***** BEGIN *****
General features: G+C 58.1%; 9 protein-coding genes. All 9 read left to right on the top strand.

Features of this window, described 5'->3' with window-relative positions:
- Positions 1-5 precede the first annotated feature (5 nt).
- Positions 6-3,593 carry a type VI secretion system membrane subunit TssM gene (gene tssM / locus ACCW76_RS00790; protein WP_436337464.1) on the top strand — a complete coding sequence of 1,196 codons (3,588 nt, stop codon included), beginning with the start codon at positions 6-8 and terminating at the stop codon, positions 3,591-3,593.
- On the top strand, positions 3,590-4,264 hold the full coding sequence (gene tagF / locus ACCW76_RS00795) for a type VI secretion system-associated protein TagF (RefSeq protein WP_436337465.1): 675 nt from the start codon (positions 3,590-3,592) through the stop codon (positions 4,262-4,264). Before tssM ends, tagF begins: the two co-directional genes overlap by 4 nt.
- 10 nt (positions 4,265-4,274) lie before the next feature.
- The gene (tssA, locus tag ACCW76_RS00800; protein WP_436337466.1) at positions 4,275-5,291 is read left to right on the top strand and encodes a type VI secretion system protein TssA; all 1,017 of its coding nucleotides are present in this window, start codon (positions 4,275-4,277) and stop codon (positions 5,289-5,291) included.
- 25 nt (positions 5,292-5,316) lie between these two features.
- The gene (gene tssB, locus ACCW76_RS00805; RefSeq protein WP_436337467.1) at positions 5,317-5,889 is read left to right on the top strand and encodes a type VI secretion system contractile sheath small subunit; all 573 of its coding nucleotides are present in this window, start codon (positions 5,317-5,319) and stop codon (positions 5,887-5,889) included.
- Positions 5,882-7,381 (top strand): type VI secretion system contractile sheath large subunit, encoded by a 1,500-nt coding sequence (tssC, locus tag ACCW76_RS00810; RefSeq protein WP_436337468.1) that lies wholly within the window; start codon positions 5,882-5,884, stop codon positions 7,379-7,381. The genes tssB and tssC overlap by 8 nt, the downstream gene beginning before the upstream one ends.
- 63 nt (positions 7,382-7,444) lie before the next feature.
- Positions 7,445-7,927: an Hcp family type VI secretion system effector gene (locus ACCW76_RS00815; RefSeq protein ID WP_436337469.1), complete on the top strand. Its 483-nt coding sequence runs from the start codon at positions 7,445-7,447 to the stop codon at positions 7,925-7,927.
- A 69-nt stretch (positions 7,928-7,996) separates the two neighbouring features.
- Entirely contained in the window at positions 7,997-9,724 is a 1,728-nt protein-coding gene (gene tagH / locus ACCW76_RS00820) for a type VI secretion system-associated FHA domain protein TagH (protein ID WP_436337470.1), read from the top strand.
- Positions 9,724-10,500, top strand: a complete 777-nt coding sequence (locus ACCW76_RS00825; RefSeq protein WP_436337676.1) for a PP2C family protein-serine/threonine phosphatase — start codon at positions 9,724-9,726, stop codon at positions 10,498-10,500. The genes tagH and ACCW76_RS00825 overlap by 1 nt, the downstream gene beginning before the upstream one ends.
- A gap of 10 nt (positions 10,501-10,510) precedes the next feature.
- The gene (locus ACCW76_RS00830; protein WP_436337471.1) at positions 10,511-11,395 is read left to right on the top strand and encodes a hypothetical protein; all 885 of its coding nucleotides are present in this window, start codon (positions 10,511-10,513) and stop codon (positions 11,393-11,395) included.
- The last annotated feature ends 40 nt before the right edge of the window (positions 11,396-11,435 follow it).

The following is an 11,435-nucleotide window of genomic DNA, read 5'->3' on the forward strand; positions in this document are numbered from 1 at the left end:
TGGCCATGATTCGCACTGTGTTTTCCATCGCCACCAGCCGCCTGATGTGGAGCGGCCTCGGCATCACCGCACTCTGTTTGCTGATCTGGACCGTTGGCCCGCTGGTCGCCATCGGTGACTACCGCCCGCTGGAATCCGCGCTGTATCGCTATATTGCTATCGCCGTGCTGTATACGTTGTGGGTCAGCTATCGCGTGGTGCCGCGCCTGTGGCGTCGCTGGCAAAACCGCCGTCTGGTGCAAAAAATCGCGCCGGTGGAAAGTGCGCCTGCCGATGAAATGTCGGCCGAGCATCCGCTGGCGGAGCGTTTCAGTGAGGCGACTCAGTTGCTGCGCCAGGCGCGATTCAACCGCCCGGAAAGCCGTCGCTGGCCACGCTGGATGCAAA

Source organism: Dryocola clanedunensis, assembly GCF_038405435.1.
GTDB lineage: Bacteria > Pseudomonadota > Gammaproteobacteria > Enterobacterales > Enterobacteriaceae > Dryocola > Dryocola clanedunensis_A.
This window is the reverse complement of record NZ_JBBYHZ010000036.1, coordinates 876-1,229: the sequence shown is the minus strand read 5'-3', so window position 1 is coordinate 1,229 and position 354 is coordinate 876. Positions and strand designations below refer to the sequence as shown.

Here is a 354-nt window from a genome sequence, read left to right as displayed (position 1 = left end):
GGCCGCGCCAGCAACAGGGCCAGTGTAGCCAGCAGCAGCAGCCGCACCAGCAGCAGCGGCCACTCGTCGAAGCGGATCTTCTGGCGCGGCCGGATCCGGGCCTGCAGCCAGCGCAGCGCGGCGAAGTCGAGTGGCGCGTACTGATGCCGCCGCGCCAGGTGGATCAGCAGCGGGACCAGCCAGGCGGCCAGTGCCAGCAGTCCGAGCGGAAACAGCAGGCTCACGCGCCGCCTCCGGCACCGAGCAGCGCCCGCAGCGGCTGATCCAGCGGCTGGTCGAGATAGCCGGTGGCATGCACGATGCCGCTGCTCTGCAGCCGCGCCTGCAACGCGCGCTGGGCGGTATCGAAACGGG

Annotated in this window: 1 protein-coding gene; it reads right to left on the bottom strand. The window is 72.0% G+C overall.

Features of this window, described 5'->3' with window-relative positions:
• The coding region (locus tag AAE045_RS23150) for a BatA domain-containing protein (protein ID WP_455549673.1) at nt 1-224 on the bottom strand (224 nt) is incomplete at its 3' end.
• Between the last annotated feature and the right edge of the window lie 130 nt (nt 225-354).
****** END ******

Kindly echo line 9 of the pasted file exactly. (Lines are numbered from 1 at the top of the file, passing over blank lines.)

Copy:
- The gene (gene tssB, locus ACCW76_RS00805; RefSeq protein WP_436337467.1) at positions 5,317-5,889 is read left to right on the top strand and encodes a type VI secretion system contractile sheath small subunit; all 573 of its coding nucleotides are present in this window, start codon (positions 5,317-5,319) and stop codon (positions 5,887-5,889) included.